Shields, Davis bring nasty stuff to KC
December, 10, 2012
By ESPN Stats & Information | ESPN.com
Jeff Gross/Getty ImagesJames Shields has been one of the AL's top pitchers the last two seasons.The Kansas City Royals continued their “win-now” approach to the 2012-13 offseason making a blockbuster trade with the Tampa Bay Rays in which they received two MLB veteran pitchers -- James Shields and Wade Davis -- for a haul of prospects that included one of the top minor leaguers in baseball, outfielder Wil Myers.
Let’s take a stat-based look at the trade in terms of what the Royals received in return.
Shields leaves the Rays as their all-time leader in just about every pitching stat, most notably wins, strikeouts, starts and innings pitched.
Over the past two seasons, Shields ranks first in the majors with 14 complete games and tied for first with six shutouts. He also ranks second in innings pitched (477) and third in strikeouts (448).
Shields may not have the best memories of Kauffman Stadium due to his 6.35 ERA and .353 opponents’ batting average in four starts there against the Royals. That’s his worst ERA and opponents’ batting average in any AL ballpark.
He’ll be going to a ballpark that is not as pitcher-friendly as Tropicana Field, which ranked second-friendliest to pitchers in the majors in terms of runs scored over the past three seasons by Bill James Ballpark Factors.
Kauffman ranked seventh-friendliest among the 14 AL parks (not counting Minute Maid Park, which becomes an AL park in 2013). The one benefit for Shields: Kauffman has bigger power alleys. Its fence is 29 feet deeper than Tropicana Field in right center, 15 feet deeper in left-center.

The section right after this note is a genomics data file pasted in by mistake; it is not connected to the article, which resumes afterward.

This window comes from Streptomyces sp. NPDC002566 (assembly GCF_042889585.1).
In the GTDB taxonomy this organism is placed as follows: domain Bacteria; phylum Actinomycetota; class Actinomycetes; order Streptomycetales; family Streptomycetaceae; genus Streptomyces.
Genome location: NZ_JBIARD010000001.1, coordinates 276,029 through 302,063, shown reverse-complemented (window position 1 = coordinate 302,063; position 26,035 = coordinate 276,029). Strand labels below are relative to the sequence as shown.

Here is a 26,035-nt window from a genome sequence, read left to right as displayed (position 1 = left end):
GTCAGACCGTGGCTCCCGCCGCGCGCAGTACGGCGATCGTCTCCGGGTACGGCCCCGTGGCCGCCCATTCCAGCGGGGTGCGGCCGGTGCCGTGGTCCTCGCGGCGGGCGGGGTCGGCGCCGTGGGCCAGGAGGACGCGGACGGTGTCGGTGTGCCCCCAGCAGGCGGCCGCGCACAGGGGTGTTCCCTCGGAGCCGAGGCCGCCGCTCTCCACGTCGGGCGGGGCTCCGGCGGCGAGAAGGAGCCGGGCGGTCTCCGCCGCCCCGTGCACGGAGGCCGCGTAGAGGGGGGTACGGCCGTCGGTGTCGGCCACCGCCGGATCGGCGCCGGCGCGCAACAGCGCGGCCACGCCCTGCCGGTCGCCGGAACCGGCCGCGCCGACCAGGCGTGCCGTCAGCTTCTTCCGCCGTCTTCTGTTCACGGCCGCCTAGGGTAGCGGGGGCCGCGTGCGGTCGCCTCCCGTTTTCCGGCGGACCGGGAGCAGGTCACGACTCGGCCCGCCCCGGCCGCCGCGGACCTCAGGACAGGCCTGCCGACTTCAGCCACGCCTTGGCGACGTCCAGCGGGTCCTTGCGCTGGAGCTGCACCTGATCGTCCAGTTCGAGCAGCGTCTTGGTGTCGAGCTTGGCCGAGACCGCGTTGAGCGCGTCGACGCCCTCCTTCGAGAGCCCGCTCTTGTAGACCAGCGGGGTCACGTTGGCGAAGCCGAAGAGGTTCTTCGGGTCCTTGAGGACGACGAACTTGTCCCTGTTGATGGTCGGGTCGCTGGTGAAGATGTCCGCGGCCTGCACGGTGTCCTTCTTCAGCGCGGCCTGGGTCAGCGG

How does Shields win?
His past success has come with a very effective changeup, which he throws 29 percent of the time, the most often of any starting pitcher in the majors last season.
Shields throws four pitches regularly, pairing the changeup with a fastball, curve and slider. It is the changeup that fools hitters, netting a 48 percent "chase rate" (how often a hitter swung at a pitch out of the strike zone). That was just shy of Tom Milone and Felix Hernandez’s AL-leading 50 percent rate.
Shields had the second-most strikeouts with his changeup in the majors last season, his 109 trailing only the 112 by Philadelphia Phillies starter Cole Hamels.
Converted from starter to reliever last season, Davis thrived in his new role, striking out better than 11 hitters per 9 innings, the ninth-best rate in the AL.
Davis cranked up his fastball for shorter outings. It averaged 93.4 mph, up 1.6 from its average when he started from 2009 to 2011.
Davis’ strikeout-per-9 rate nearly doubled what it was in that three-season span (5.9 per 9) and his ERA nearly dropped by half (from 4.22 to 2.43).
Finishing what they started
Shields and Davis share a common thread.
They both finished 2012 on very high notes.
Shields had a 1.99 ERA in his last 12 starts. He struck out 15 and pitched a two-hitter in a complete game 1-0 loss to the Baltimore Orioles in his final start with the Rays.
His Bill James Game Score (a stat that rates pitcher's starts, usually on a scale of 0 to 100) of 94 was the highest in a nine-inning loss by any pitcher since 1920.
Davis closed 2012 strong as well, holding opponents scoreless in 13 of his last 15 appearances. He struck out 29 and allowed only six hits in his last 17 2/3 innings pitched.
The Royals could use the help. The chart above shows their starting pitching struggles in 2012.
Stat of the Trade
The stat that sums up why the Royals made this trade is a pretty simple one.
The last time the Royals made the playoffs was in 1985 when they won the World Series. Since then, every team in the majors, except the Royals, has made the postseason at least once.